“The loss of Haris is a sobering tragedy for our school community. We extend our heartfelt sympathy to Haris’s family. We will provide information about memorial services and funeral arrangements once available. Thank you for your concern at this difficult time.”


INDIANAPOLIS (AP) — An Indiana teenager who was attempting to set a record for an around-the-world flight has died in a crash over the Pacific Ocean, a family spokeswoman said Wednesday.

Annie Hayat said the plane flown by 17-year-old Haris Suleman went down shortly after leaving Pago Pago in American Samoa Tuesday night. Suleman and his father, Babar Suleman, were on board.

Hayat said the body of Haris Suleman had been recovered, but crews were still looking for his father.

Federal Aviation Administration spokesman Ian Gregor in Los Angeles said the single-engine Hawker Beechcraft plane crashed into the ocean Tuesday night under unknown circumstances. The tail number provided by the FAA shows the plane is registered to a limited liability corporation whose address matches Babar Suleman's home address in Plainfield, Indiana, west of Indianapolis.

U.S. Coast Guard spokeswoman Petty Officer Melissa McKenzie said witnesses reported seeing the Honolulu-bound plane crash about a mile from shore shortly after taking off from Pago Pago International Airport.

The Sulemans left the state on June 19 in hopes of making the trip in 30 days to set the record for the fastest circumnavigation around the world in a single-engine airplane with the youngest pilot in command to do so. The trip was also raising money for the Citizens Foundation, a nonprofit that builds schools in Pakistan.

They planned to return home Sunday.

Harris Suleman told The Indianapolis Star earlier this month that he enjoyed every stop along the trip. The Sulemans had made stops throughout Europe, Africa, Asia and the South Pacific.

"There is so much beauty and culture in each country that I couldn't possibly witness all that I want to in the span of two days," he said in an email to the newspaper. "That's the maximum time we've been able to spend at a stop."

In this Thursday, June 19, 2014 photo, Babar Suleman and son Haris Suleman, 17, stand next to their plane at an airport in Greenwood, Ind. before taking off for an around-the-world flight. On Wednesday, July 23, 2014, a Beechcraft A36 Bonanza plane with two aboard crashed in waters off American Samoa, with a registration number matching the plane flown by the Indiana teen attempting to fly around the world in 30 days.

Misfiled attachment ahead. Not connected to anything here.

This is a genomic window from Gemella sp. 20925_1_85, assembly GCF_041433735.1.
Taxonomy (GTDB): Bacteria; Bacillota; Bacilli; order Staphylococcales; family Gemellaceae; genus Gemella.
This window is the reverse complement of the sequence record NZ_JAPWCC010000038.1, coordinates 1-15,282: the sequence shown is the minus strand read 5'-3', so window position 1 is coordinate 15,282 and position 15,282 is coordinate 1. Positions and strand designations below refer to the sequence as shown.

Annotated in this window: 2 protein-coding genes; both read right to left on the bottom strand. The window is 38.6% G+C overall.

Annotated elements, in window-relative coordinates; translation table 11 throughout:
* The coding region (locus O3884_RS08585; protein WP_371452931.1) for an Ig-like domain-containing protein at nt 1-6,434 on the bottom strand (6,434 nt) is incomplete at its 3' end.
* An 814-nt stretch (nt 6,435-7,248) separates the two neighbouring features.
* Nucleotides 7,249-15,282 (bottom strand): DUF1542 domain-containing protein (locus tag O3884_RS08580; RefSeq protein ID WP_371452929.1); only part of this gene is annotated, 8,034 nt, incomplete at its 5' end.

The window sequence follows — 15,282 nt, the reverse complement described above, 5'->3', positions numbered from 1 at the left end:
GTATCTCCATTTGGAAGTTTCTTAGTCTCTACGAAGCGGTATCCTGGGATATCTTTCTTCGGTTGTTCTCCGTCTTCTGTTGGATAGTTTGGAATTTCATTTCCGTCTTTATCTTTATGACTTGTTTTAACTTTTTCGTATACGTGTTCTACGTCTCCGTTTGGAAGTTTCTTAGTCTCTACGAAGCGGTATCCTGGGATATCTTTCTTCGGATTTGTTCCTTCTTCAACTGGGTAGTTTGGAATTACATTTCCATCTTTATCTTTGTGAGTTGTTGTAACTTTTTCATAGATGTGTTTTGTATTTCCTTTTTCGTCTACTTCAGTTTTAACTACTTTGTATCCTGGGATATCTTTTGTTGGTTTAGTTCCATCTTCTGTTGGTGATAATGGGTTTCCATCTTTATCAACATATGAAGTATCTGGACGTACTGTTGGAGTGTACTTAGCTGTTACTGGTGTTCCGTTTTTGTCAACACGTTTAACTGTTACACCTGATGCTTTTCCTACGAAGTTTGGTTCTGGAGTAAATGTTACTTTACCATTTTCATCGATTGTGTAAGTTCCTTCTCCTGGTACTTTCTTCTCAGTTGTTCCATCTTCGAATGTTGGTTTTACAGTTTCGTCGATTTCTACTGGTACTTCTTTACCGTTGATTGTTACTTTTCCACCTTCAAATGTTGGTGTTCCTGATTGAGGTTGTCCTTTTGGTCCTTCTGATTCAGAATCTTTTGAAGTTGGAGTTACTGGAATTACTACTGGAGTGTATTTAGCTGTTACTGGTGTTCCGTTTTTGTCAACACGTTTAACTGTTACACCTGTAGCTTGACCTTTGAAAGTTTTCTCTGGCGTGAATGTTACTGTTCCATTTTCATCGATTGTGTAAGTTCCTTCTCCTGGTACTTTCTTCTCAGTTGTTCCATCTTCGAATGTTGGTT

HENDRICKS COUNTY – A Plainfield man and his son are training to fly their single-engine plane around the world for charity.

>Babar Suleman and his 17-year-old son Haris plan to take off from the Greenwood Airport on June 21 and spend 30 days flying to multiple cities around the world including London and Istanbul. Their longest stretch will the 13-hour flight from Hawaii to California.

“All told it will be about 25,000 statute miles,” said Babar Suleman.

Haris Suleman, a Plainfield High School junior, will be piloting the plane and the family said that could break a world record for the youngest person to fly around the world.

“I am awestruck,” said Haris Suleman. “First of all I’m flying, then I’m traveling, and then I’m seeing all these places and meeting all these people at the same time. I can’t imagine something better to do with my summer.”

The adventure is all for charity. The father-son duo hopes to raise money and awareness about Seeds of Learning, a part of The Citizens Foundation which sends poor children to schools all over the world.

“(This flight is) to promote not only the education of the underprivileged, but also to celebrate the fact that in the last 19 years The Citizens Foundation has been able to form 1,000 schools with 146,000 children.’

Before they take off, they have to get ready. The pair took FOX59 out to Hendricks County Aviation on Sunday to show us the plane. They are logging as many flight hours as possible, getting maintenance work done on the plane and adding an extra fuel tank for the long hauls. They’ve even taken emergency training in case the plane loses power over water.

The elder Suleman has some experience with emergencies. In 2008, his plane lost power and he had to land on I-70 in Hancock County. Fortunately, no one was hurt.

“I just did not have any fear, any feeling or anything at all,” recalled Suleman. “It was all very mechanical and I just did exactly as I taught.”

While they both have been told it’s a crazy idea, they are committed to taking this journey together.

“If you have the passion for it and if you really want to do it then you should do it,” said Babar Suleman.

The Citizens Foundation is hosting an International Festival to celebrate the launch of Babar and Haris Suleman’s Guinness World Record flight around the world for education. 

The public is invited to attend on Saturday, June 7 from 11 a.m. to 3 p.m. at the Greenwood Municipal Airport on 799 E. County Line Rd. You can get updates about the trip here.

Story and video: